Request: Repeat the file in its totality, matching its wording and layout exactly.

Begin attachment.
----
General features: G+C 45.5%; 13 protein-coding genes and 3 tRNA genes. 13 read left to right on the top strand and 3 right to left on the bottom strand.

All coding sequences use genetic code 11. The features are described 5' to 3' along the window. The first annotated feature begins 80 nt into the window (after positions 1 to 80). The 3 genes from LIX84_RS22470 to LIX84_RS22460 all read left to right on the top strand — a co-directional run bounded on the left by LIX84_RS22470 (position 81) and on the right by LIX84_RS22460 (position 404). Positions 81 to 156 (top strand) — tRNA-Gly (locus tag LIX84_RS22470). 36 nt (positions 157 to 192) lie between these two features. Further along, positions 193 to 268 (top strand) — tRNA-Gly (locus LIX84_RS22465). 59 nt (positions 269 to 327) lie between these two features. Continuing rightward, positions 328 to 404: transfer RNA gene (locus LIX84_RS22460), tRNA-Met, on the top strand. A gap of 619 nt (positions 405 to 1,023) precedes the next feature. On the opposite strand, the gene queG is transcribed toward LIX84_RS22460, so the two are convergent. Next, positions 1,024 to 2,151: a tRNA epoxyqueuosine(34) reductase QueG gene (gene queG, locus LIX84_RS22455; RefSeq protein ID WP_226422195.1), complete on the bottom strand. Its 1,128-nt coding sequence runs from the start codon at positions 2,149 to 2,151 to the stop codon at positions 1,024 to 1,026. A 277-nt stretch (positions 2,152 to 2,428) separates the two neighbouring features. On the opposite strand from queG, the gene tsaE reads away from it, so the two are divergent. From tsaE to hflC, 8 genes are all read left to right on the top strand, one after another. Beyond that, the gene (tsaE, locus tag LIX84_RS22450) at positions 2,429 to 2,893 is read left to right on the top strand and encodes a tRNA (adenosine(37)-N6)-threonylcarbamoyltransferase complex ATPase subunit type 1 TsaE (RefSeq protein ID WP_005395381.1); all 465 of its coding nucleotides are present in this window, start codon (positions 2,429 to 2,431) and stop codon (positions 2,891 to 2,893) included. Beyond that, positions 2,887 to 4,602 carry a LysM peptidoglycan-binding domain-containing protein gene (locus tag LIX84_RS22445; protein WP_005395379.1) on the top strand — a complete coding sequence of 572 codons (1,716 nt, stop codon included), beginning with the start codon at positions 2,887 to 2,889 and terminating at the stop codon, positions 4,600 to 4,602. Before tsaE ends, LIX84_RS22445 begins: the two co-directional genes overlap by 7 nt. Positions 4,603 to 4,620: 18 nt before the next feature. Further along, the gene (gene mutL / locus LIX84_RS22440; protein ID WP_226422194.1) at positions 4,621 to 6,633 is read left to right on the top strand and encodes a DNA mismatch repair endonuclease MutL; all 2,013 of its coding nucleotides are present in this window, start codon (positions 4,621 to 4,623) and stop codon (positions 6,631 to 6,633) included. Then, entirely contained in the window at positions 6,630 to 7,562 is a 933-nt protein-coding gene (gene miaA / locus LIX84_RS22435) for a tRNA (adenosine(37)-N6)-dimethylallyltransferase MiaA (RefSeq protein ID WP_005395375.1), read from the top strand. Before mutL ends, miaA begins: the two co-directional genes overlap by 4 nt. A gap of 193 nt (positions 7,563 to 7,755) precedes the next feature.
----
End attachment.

General features: G+C 45.5%; 13 protein-coding genes and 3 tRNA genes. 13 read left to right on the top strand and 3 right to left on the bottom strand.

All coding sequences use genetic code 11. The features are described 5' to 3' along the window. The first annotated feature begins 80 nt into the window (after positions 1 to 80). The 3 genes from LIX84_RS22470 to LIX84_RS22460 all read left to right on the top strand — a co-directional run bounded on the left by LIX84_RS22470 (position 81) and on the right by LIX84_RS22460 (position 404). Positions 81 to 156 (top strand) — tRNA-Gly (locus tag LIX84_RS22470). 36 nt (positions 157 to 192) lie between these two features. Further along, positions 193 to 268 (top strand) — tRNA-Gly (locus LIX84_RS22465). 59 nt (positions 269 to 327) lie between these two features. Continuing rightward, positions 328 to 404: transfer RNA gene (locus LIX84_RS22460), tRNA-Met, on the top strand. A gap of 619 nt (positions 405 to 1,023) precedes the next feature. On the opposite strand, the gene queG is transcribed toward LIX84_RS22460, so the two are convergent. Next, positions 1,024 to 2,151: a tRNA epoxyqueuosine(34) reductase QueG gene (gene queG, locus LIX84_RS22455; RefSeq protein ID WP_226422195.1), complete on the bottom strand. Its 1,128-nt coding sequence runs from the start codon at positions 2,149 to 2,151 to the stop codon at positions 1,024 to 1,026. A 277-nt stretch (positions 2,152 to 2,428) separates the two neighbouring features. On the opposite strand from queG, the gene tsaE reads away from it, so the two are divergent. From tsaE to hflC, 8 genes are all read left to right on the top strand, one after another. Beyond that, the gene (tsaE, locus tag LIX84_RS22450) at positions 2,429 to 2,893 is read left to right on the top strand and encodes a tRNA (adenosine(37)-N6)-threonylcarbamoyltransferase complex ATPase subunit type 1 TsaE (RefSeq protein ID WP_005395381.1); all 465 of its coding nucleotides are present in this window, start codon (positions 2,429 to 2,431) and stop codon (positions 2,891 to 2,893) included. Beyond that, positions 2,887 to 4,602 carry a LysM peptidoglycan-binding domain-containing protein gene (locus tag LIX84_RS22445; protein WP_005395379.1) on the top strand — a complete coding sequence of 572 codons (1,716 nt, stop codon included), beginning with the start codon at positions 2,887 to 2,889 and terminating at the stop codon, positions 4,600 to 4,602. Before tsaE ends, LIX84_RS22445 begins: the two co-directional genes overlap by 7 nt. Positions 4,603 to 4,620: 18 nt before the next feature. Further along, the gene (gene mutL / locus LIX84_RS22440; protein ID WP_226422194.1) at positions 4,621 to 6,633 is read left to right on the top strand and encodes a DNA mismatch repair endonuclease MutL; all 2,013 of its coding nucleotides are present in this window, start codon (positions 4,621 to 4,623) and stop codon (positions 6,631 to 6,633) included. Then, entirely contained in the window at positions 6,630 to 7,562 is a 933-nt protein-coding gene (gene miaA / locus LIX84_RS22435) for a tRNA (adenosine(37)-N6)-dimethylallyltransferase MiaA (RefSeq protein ID WP_005395375.1), read from the top strand. Before mutL ends, miaA begins: the two co-directional genes overlap by 4 nt. A gap of 193 nt (positions 7,563 to 7,755) precedes the next feature.